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CHINA: An Introduction to FinTech Legal (PRC Firms)

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Chambers FinTech Overview 2022 

The period from the closing months of 2020 through 2021 may go down in history as a watershed in China’s FinTech market. After the last-minute scuttling of the would-be record-breaking USD 37 billion Ant Group’s Shanghai–Hong Kong dual IPO in November 2020, the legal and business developments in this area have just kept on coming, while at the same time China continues to explore FinTech initiatives, e.g., through abundant “regulatory sandboxes” and trial use of its Central Bank Digital Currency. At the same time, regulation of the related area of cybersecurity has been on the rise in China, as in much of the world. An overview of these latest developments may yield a sense of where key aspects of China’s FinTech industry are likely to be headed in 2022 and beyond.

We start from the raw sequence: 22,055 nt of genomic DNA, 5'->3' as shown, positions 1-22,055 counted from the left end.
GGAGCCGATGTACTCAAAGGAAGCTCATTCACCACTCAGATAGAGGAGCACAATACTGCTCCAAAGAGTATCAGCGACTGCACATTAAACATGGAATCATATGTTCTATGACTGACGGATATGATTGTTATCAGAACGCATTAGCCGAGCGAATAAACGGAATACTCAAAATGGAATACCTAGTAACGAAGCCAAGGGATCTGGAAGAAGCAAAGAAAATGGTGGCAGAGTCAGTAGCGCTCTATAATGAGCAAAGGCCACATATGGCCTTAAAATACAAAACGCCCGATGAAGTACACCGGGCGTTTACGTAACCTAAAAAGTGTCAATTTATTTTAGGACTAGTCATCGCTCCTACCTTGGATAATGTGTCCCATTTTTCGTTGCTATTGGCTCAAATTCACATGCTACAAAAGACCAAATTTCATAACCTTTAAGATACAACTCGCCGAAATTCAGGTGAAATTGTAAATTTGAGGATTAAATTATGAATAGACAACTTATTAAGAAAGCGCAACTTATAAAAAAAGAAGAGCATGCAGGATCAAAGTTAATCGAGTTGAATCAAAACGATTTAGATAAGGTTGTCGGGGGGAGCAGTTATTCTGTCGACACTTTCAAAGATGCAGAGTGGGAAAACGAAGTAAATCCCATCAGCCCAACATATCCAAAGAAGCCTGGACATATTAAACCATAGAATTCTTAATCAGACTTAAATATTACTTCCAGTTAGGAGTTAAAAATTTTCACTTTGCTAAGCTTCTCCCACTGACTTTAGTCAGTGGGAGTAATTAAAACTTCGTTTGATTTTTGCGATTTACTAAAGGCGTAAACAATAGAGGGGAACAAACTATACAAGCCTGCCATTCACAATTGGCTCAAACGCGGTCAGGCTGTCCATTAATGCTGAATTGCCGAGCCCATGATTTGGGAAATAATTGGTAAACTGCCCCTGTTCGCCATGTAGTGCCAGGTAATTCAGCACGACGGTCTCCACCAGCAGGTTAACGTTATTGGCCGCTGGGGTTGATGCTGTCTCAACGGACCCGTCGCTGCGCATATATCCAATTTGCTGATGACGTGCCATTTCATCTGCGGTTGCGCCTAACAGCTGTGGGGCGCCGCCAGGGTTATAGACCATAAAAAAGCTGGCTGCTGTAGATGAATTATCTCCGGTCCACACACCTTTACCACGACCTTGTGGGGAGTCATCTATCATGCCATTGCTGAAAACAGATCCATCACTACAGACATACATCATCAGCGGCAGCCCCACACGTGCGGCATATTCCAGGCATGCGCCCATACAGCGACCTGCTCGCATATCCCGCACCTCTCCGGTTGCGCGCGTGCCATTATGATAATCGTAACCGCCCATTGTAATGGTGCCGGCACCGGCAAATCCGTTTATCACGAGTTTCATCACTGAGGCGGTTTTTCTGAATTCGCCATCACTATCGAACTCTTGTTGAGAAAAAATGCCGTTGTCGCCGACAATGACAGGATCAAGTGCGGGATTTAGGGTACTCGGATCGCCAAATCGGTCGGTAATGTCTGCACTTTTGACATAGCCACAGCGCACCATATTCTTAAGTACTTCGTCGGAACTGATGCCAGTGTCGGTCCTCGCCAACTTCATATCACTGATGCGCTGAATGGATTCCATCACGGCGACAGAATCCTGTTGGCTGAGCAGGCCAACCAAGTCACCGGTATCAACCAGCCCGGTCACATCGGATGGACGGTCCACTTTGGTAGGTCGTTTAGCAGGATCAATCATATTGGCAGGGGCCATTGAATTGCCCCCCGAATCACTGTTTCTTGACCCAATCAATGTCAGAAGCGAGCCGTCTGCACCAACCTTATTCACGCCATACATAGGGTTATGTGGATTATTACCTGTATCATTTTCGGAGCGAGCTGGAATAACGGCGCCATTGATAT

Payment Services and Online Lending  

The third-party (i.e., non-bank) payment service market and even online lending market in China have in many ways constituted a market independent of the traditional (i.e., bank) markets – and possibly even been bigger and more pervasive. China is the global leader in the payment services market, with giant domestic service providers like Tencent (via WeChat Pay) and Ant Group (via Alipay) playing an entrenched role in this industry and extending far beyond China’s shores while subsequently launching massive online lending operations particularly targeting the country’s masses of un- and under-banked.